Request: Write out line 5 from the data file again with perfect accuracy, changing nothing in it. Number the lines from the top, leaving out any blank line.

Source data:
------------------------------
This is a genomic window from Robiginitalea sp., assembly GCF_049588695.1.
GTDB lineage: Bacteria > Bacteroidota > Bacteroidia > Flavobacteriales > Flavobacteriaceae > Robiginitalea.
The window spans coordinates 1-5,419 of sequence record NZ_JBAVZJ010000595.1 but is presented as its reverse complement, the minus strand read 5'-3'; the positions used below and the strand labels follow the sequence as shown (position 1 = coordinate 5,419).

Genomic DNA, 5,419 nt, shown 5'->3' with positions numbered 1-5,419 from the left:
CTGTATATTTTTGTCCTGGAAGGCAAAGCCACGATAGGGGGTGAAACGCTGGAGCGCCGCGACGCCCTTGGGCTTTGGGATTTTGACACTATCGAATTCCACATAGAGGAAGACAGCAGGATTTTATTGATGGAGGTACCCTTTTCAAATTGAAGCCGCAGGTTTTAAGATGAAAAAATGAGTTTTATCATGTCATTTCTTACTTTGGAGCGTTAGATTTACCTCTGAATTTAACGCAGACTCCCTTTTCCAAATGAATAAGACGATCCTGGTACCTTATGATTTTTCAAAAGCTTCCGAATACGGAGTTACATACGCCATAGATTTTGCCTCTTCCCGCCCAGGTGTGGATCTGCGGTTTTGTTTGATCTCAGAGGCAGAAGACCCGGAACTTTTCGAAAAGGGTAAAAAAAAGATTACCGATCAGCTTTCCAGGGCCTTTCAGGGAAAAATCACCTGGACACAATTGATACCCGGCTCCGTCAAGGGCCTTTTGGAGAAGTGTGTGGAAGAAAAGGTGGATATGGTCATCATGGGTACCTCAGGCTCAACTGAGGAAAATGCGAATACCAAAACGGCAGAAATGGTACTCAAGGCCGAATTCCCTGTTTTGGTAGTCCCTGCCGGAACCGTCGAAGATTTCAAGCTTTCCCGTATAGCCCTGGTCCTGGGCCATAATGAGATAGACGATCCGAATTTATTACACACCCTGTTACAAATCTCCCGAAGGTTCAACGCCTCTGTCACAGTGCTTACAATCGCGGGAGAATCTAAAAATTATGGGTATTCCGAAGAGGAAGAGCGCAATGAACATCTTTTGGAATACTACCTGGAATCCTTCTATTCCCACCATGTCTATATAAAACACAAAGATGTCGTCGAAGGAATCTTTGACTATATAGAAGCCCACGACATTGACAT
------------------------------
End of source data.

CTGTATATTTTTGTCCTGGAAGGCAAAGCCACGATAGGGGGTGAAACGCTGGAGCGCCGCGACGCCCTTGGGCTTTGGGATTTTGACACTATCGAATTCCACATAGAGGAAGACAGCAGGATTTTATTGATGGAGGTACCCTTTTCAAATTGAAGCCGCAGGTTTTAAGATGAAAAAATGAGTTTTATCATGTCATTTCTTACTTTGGAGCGTTAGATTTACCTCTGAATTTAACGCAGACTCCCTTTTCCAAATGAATAAGACGATCCTGGTACCTTATGATTTTTCAAAAGCTTCCGAATACGGAGTTACATACGCCATAGATTTTGCCTCTTCCCGCCCAGGTGTGGATCTGCGGTTTTGTTTGATCTCAGAGGCAGAAGACCCGGAACTTTTCGAAAAGGGTAAAAAAAAGATTACCGATCAGCTTTCCAGGGCCTTTCAGGGAAAAATCACCTGGACACAATTGATACCCGGCTCCGTCAAGGGCCTTTTGGAGAAGTGTGTGGAAGAAAAGGTGGATATGGTCATCATGGGTACCTCAGGCTCAACTGAGGAAAATGCGAATACCAAAACGGCAGAAATGGTACTCAAGGCCGAATTCCCTGTTTTGGTAGTCCCTGCCGGAACCGTCGAAGATTTCAAGCTTTCCCGTATAGCCCTGGTCCTGGGCCATAATGAGATAGACGATCCGAATTTATTACACACCCTGTTACAAATCTCCCGAAGGTTCAACGCCTCTGTCACAGTGCTTACAATCGCGGGAGAATCTAAAAATTATGGGTATTCCGAAGAGGAAGAGCGCAATGAACATCTTTTGGAATACTACCTGGAATCCTTCTATTCCCACCATGTCTATATAAAACACAAAGATGTCGTCGAAGGAATCTTTGACTATATAGAAGCCCACGACATTGACAT